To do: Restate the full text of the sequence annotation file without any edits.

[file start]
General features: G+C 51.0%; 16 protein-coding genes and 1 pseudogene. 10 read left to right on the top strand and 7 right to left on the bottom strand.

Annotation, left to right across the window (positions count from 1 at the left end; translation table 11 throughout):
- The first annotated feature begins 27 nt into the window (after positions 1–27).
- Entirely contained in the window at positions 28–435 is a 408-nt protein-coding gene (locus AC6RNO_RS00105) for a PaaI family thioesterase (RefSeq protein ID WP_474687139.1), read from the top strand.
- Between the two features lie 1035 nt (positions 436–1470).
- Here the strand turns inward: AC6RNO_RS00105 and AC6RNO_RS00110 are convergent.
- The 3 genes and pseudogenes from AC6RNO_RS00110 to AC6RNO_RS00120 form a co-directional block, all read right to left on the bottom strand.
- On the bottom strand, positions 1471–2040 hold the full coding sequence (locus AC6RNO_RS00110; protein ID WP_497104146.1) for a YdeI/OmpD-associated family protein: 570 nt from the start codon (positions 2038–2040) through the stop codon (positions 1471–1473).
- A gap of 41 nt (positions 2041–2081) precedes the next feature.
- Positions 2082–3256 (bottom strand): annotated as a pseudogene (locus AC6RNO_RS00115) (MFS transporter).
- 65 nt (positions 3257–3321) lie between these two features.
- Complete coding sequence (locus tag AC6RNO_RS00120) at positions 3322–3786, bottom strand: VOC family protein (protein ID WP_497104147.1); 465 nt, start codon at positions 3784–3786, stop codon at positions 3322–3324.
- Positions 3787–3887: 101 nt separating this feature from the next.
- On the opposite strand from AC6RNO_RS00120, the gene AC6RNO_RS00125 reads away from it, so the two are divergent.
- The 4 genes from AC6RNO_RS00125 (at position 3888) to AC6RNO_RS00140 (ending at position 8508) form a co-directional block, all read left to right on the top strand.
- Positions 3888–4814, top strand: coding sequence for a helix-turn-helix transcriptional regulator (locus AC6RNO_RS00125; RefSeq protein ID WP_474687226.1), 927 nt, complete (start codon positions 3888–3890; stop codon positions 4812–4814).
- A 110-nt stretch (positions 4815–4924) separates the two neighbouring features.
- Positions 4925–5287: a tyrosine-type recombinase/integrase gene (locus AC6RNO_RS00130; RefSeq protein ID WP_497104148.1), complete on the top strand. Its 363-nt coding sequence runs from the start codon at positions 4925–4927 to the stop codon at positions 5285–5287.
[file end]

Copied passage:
General features: G+C 51.0%; 16 protein-coding genes and 1 pseudogene. 10 read left to right on the top strand and 7 right to left on the bottom strand.

Annotation, left to right across the window (positions count from 1 at the left end; translation table 11 throughout):
- The first annotated feature begins 27 nt into the window (after positions 1–27).
- Entirely contained in the window at positions 28–435 is a 408-nt protein-coding gene (locus AC6RNO_RS00105) for a PaaI family thioesterase (RefSeq protein ID WP_474687139.1), read from the top strand.
- Between the two features lie 1035 nt (positions 436–1470).
- Here the strand turns inward: AC6RNO_RS00105 and AC6RNO_RS00110 are convergent.
- The 3 genes and pseudogenes from AC6RNO_RS00110 to AC6RNO_RS00120 form a co-directional block, all read right to left on the bottom strand.
- On the bottom strand, positions 1471–2040 hold the full coding sequence (locus AC6RNO_RS00110; protein ID WP_497104146.1) for a YdeI/OmpD-associated family protein: 570 nt from the start codon (positions 2038–2040) through the stop codon (positions 1471–1473).
- A gap of 41 nt (positions 2041–2081) precedes the next feature.
- Positions 2082–3256 (bottom strand): annotated as a pseudogene (locus AC6RNO_RS00115) (MFS transporter).
- 65 nt (positions 3257–3321) lie between these two features.
- Complete coding sequence (locus tag AC6RNO_RS00120) at positions 3322–3786, bottom strand: VOC family protein (protein ID WP_497104147.1); 465 nt, start codon at positions 3784–3786, stop codon at positions 3322–3324.
- Positions 3787–3887: 101 nt separating this feature from the next.
- On the opposite strand from AC6RNO_RS00120, the gene AC6RNO_RS00125 reads away from it, so the two are divergent.
- The 4 genes from AC6RNO_RS00125 (at position 3888) to AC6RNO_RS00140 (ending at position 8508) form a co-directional block, all read left to right on the top strand.
- Positions 3888–4814, top strand: coding sequence for a helix-turn-helix transcriptional regulator (locus AC6RNO_RS00125; RefSeq protein ID WP_474687226.1), 927 nt, complete (start codon positions 3888–3890; stop codon positions 4812–4814).
- A 110-nt stretch (positions 4815–4924) separates the two neighbouring features.
- Positions 4925–5287: a tyrosine-type recombinase/integrase gene (locus AC6RNO_RS00130; RefSeq protein ID WP_497104148.1), complete on the top strand. Its 363-nt coding sequence runs from the start codon at positions 4925–4927 to the stop codon at positions 5285–5287.